Students reenact Moscow Trials

In Campus News, News

The Cal State Fullerton Division of Politics, Administration and Justice is hosting a reenactment of the Moscow Show Trials conducted in the 1930s, performed by criminal justice students for the first time in 10 years, Tuesday and May 8 at University Hall Room 252.

Professor Jay Wachtel is in charge of the production, which is a criminal justice elective.

Wachtel said the class is about Russian criminal justice and is one of the electives in the department that has a variable topic each year.

The last time this production was performed was in 2002.

Wachtel said he has no previous directing experience outside of the last time this class has performed.

“I do a lot of writing (in the class),” Wachtel said. “This is only the second time we’ve run it in 10 years because it’s a small class, and it’s a very expensive class to run.”

The group practiced the performance on the night of April 24. While the actors practice their lines on stage, Wachtel writes notes for each student and spends several minutes before each practice going over acting tips and stage directions.

The reenactment provides details on the early days of Joseph Stalin’s Great Purge, when many high-ranked Soviet leaders and agents were accused and forced to confess on charges of treason.

Wachtel wrote the script himself, which he said was an accurate account of the events as they happened, even down to the individual lines.

“I have the actual transcripts to the show trials — there were three of them,” Wachtel said. “They were transcribed in English by the Soviet government and the dialogue here is authentic. It’s basically verbatim with just a few words changed because sometimes Russian doesn’t translate into English very well.”

Although in the play the trials have all been condensed into one, they actually took place over a three-year period.

Many people who had helped overthrow the previous Russian government and instituted communism were betrayed and accused of attempting to assassinate Stalin and the overthrow of the Soviet government.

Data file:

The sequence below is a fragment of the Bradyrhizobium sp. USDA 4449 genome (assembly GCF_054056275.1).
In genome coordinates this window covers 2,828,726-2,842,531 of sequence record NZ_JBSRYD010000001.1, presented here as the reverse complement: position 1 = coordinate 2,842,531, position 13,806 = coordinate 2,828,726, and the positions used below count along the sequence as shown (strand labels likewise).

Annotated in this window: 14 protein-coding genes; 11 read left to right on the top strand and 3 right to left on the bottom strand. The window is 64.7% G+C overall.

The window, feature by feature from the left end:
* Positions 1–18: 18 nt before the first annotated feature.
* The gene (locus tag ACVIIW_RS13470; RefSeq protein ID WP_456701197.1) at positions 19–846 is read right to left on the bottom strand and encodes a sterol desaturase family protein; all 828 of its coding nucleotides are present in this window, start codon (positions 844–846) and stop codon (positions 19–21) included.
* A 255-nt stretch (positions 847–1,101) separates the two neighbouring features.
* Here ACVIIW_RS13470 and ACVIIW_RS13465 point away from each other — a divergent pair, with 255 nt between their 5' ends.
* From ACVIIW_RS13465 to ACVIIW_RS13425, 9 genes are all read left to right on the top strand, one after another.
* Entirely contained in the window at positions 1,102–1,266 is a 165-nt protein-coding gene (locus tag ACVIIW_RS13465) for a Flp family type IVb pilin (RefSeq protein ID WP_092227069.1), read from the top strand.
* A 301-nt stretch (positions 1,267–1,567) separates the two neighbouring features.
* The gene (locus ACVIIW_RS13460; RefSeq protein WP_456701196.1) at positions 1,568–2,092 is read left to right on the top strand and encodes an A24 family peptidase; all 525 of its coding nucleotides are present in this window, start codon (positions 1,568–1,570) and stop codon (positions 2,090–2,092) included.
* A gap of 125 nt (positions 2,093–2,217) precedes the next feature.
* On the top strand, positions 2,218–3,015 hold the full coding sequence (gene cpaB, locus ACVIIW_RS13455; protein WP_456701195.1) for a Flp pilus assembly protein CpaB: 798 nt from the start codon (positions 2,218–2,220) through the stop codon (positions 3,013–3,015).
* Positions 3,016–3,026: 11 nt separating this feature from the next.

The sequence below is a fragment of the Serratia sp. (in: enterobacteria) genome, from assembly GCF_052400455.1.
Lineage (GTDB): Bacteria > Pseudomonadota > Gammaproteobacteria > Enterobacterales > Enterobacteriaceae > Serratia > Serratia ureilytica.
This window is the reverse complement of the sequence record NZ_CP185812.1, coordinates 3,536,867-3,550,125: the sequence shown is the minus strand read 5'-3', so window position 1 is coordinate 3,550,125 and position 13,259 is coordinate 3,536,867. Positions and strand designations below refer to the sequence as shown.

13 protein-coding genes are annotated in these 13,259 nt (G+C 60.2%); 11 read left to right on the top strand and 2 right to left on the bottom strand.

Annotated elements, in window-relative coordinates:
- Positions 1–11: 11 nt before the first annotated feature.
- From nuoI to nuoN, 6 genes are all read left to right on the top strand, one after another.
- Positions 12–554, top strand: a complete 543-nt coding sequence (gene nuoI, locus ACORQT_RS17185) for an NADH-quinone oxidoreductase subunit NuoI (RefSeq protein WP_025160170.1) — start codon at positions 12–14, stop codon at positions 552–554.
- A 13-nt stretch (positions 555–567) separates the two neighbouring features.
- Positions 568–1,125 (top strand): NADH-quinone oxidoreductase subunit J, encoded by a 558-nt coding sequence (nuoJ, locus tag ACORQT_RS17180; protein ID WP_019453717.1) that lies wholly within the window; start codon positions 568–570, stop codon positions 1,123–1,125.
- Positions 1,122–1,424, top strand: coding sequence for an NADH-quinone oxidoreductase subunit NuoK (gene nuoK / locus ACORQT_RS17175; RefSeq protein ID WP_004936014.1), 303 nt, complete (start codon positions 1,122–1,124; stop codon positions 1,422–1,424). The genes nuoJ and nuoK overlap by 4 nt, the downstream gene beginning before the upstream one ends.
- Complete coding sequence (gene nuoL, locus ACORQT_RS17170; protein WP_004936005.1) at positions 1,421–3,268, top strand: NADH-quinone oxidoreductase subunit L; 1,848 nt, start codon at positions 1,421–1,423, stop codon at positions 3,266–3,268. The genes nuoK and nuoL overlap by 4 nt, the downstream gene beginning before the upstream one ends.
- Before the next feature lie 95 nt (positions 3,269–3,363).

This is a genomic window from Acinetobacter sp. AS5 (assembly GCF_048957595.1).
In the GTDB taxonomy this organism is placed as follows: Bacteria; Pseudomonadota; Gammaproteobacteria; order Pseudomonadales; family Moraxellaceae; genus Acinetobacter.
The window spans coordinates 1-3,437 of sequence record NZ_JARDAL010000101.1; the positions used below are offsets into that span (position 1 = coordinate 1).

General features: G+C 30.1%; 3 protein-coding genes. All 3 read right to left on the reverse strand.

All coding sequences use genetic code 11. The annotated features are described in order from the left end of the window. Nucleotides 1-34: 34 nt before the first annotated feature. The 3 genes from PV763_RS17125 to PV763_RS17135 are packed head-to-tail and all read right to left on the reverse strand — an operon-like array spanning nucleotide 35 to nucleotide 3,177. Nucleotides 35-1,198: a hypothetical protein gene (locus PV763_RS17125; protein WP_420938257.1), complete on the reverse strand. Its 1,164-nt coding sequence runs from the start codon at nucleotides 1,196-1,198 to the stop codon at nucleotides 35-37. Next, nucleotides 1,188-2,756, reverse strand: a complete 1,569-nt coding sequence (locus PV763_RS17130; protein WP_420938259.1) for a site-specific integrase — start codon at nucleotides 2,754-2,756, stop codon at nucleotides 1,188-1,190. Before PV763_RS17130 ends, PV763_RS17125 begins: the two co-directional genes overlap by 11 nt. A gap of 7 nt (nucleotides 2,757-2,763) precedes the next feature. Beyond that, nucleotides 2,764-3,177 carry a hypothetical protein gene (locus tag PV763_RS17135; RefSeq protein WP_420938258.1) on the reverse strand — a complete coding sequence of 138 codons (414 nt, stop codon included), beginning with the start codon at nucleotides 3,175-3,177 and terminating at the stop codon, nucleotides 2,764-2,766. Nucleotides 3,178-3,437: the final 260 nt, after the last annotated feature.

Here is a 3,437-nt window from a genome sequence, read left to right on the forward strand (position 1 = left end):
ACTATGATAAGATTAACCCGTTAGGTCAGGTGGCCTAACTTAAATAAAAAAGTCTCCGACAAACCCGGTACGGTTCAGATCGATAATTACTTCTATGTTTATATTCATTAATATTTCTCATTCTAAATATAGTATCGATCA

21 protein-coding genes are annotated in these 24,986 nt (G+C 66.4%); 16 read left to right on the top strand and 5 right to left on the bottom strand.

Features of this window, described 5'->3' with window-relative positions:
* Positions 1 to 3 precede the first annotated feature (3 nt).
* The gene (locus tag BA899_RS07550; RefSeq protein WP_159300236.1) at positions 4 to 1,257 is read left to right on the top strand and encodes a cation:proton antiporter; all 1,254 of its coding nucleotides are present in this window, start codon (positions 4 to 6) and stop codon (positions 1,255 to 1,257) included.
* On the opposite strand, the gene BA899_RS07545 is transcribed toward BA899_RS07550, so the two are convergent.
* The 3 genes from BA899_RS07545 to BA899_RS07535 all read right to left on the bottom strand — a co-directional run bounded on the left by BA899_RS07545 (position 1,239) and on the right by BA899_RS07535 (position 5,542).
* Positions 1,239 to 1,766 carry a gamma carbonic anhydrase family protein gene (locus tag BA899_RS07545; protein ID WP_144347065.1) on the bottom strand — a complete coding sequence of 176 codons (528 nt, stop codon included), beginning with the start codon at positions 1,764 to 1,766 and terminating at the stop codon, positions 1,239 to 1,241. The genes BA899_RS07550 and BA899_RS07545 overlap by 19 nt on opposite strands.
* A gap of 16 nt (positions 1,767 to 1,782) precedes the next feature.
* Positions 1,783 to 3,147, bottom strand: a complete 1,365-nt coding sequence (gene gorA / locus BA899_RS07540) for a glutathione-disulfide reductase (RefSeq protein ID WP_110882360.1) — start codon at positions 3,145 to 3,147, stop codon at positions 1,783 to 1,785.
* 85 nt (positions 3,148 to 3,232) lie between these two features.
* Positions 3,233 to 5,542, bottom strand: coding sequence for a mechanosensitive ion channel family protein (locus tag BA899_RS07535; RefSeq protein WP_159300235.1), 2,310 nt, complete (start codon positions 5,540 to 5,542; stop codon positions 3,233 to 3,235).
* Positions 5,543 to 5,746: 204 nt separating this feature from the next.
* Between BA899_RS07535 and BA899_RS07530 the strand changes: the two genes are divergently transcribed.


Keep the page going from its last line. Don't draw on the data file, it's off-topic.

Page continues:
“To our ears they sound almost bizarre,” Wachtel said. “They just (seem) evil, but that was the tether of the times.”

Students said when they signed up for the class, they had no idea that it would involve any acting.

Shane Lundy, a criminal justice major, said before this he’d only done a play in his church when he was 7, and that this is his first acting experience since then.

“I hope this place is packed,” Lundy said, when asked if he was looking forward to the performance. “I think I ordered, personally, like 10 seats.”

Kevin Wright, another criminal justice major, who plays the infamous Leon Trotsky, said theater production like this was different from what he was used to.

“I do have acting experience, but it was a while back ago, so it’s kind of hard to brush up those roots again,” Wright said. “I’ve done a commercial, but in a play it’s over-exaggerated so the audience gets the point. It’s nothing I can’t handle, though.”

Trotsky is known for being Stalin’s political rival who lost the Soviet power struggle after Lenin’s death and was exiled to Mexico, where he was found by Soviet police and shot.

Taylor Davis, 23, a grad student assistant for the class and stage manager for the production, said the class is divided into two parts.

“The first four or five weeks, they learn Russian history,” Davis said. “The latter 12 weeks are the play.”

Lundy said the class has been very informative, especially in conveying the parts of Russian history that corresponded with the characters they had to represent.

“It’s something I didn’t expect,” he said.

Yachi Dunkle, 22, said she took the class because it offered something out of the ordinary.

“I thought it was interesting because it was Russian justice,” Dunkle said. “We don’t really have other classes like that.”

Though it seems none of the students were aware of the performance side when they signed up, all of them are prepared to give their best on the nights of the show.

The April 24 rehearsal was their last practice before the performances.

The doors open at 8 p.m. on performance nights. More information can be found at

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